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The house with the window in the chimney!!!
in ivy with no apparent attempt by the owners to remove it (like we would in the U.S.--it does, after all, make cracks in the walls, but here, they just let it be). The rooftops are not ordered in a grid like in the U.S., nor are the houses even facing in the same general direction. They are completely random, scattered haphazardly in every direction and of every age. It's as though the french people who built them just sort of let them do what they wanted to do, just began laying the first bricks and let them follow whatever pattern they chose. The majority of the houses are made of stone or brick here, usually in random colors and sizes and sometimes with exposed wood framework. These houses are lawless--they seem to conform to no rules of propriety or construction. Yesterday, Eric and I saw a house with a large, flat chimney that had several WINDOWS in it. WINDOWS. How is that even possible?!

In France, it is.

Yesterday, Eric and I went out to explore his new hometown. He only moved here just last week, so everything was almost as new to him as it was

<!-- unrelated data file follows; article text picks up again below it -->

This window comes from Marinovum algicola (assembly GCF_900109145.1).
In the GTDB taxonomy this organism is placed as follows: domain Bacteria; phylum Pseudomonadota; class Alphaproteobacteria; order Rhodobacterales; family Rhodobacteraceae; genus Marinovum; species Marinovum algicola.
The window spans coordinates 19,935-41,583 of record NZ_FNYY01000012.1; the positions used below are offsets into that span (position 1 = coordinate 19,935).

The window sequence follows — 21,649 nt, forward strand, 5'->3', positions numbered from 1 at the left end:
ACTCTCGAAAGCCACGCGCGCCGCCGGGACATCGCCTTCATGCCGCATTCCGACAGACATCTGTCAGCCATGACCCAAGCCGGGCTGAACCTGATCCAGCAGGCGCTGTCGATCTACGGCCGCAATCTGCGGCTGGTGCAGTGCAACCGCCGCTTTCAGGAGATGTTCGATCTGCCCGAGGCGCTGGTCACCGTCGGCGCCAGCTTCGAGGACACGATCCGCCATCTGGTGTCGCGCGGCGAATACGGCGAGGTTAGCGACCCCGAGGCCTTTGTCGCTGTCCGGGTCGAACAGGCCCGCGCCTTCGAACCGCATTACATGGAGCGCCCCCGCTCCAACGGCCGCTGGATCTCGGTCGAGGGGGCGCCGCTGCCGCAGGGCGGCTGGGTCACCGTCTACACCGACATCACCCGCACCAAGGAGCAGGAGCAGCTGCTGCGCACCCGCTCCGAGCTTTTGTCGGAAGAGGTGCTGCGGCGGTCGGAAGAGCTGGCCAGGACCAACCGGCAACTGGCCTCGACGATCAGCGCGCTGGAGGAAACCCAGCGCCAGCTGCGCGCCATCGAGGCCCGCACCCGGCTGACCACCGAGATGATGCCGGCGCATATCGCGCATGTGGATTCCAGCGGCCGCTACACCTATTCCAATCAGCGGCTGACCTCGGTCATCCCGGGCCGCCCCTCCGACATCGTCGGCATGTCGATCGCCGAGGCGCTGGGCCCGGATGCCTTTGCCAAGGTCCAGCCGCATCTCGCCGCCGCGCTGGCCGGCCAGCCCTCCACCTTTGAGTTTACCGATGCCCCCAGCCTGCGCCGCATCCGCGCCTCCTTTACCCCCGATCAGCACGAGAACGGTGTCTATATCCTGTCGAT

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My future place of residence. In a perfect world.
to me. For my part, I had been to Meudon several times last fall to visit the musee Rodin here (yes, there are two), and I automatically fell in love with it at first sight. The first thing that I saw was a little old man on a bike with a basket in front with several large baguettes sticking out. When I realised that there were no stoplights or crosswalks here, and that the people just LET YOU CROSS THE STREET TO BE NICE, I knew this place was nothing short of magic. I've only been here for two full days, and already I've seen two young men around my and Rick's age that walked past an old lady and they stopped and gave her cheek kisses like old lost friends and talked at length with her. I think it's THAT kind of neighborhood here. When we asked the lady at the Boulangerie (bread shop) where we could find a grocery store open on a Sunday and she gave us directions to Monoprix (before telling us that it was probably closed by now) and we walked the 30 mins or so up the hilly streets to find out before walking back down to buy bread about two hours later, she remembered us and immediately asked us, "Was it closed???" before giving us a warm smile and saying "see you later!!"